Re: 2012 Kim News
Clijsters Gives It Her All and Makes It Look Easy
MELBOURNE, Australia — It looked so easy for Kim Clijsters at the Australian Open on Wednesday as she leaned into her strokes from inside the baseline and dispatched the overmatched Stιphanie Foretz Gacon, 6-0, 6-1, in well under an hour.
But it has been anything but easy in the last year, even in the last week, for Clijsters to put herself in position to have the farewell season brimming with meaning that she hopes she deserves.
“I’ll be honest, there were definitely moments last year where I felt like I’m not even going to last until the Olympics,” she said, sitting at a table in the shade at Melbourne Park. “There were moments I felt like maybe I need to listen to my body and say, ‘Look, I’ve had a great comeback and maybe this is it for me.’
“I’ve had those questions going through my head, but every time there was something after a couple of days of just letting all those emotions take their place. I always felt like, ‘No, this is not how I would like to end my career.’ ”
What Clijsters, just 28, would like is to end her career with the right feeling more than the right trophy.
“It doesn’t mean I need to win a Grand Slam this year, but I want to know at the end of this season that I gave myself 100 percent with everything that I did, whether it was doing boring exercises in the gym or having a tough workout out on court,” she said. “You know there’s going to be matches out there where you’re not feeling good and where you have to mentally battle through and find solutions to win them, and I actually want to have those moments as well and live them fully, be mindful, very mindful.”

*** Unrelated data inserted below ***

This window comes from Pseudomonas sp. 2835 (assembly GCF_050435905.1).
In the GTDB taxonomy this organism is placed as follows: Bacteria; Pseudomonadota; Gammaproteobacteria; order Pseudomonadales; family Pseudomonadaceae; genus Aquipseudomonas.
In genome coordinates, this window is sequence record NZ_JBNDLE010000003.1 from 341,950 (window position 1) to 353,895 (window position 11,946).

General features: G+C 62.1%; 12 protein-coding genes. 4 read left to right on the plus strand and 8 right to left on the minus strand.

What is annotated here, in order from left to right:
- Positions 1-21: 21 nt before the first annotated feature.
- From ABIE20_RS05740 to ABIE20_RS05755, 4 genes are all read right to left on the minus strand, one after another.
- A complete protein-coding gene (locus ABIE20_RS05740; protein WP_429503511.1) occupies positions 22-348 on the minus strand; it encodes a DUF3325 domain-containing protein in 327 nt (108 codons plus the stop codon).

Clijsters is in a reflective mood these days, speaking often and touchingly of her father, Leo, who died three years ago, and casting a nostalgic eye on Australia, which has embraced her since she was engaged to Lleyton Hewitt years ago. But Clijsters is quick to point out that this is a business trip.
“I’m not here because it might be the last time I’m going to be in Melbourne, and I want to go visit the penguins,” she said. “I’m here with my focus on tennis 100 percent.”
That seems prudent considering that she has played so little competitive tennis in the last seven months and that her half of the draw includes Li Na, whom she beat in last year’s final here; top-ranked Caroline Wozniacki; No. 3 Victoria Azarenka; and No. 8 Agnieszka Radwanska.
But first Clijsters must get past her close friend Daniela Hantuchova in the third round. Clijsters was 9-0 against Hantuchova as a professional until they faced each other in the semifinals in Brisbane in the first week of this season. Clijsters was unable to finish the match after injuring her hip.
Clijsters played only nine events last year, and not because of the prioritizing that comes with being a working mother. After winning the Australian Open last year and soon returning to No. 1, she appeared set to restore some coherence to the top of the women’s game, but again her body did not cooperate.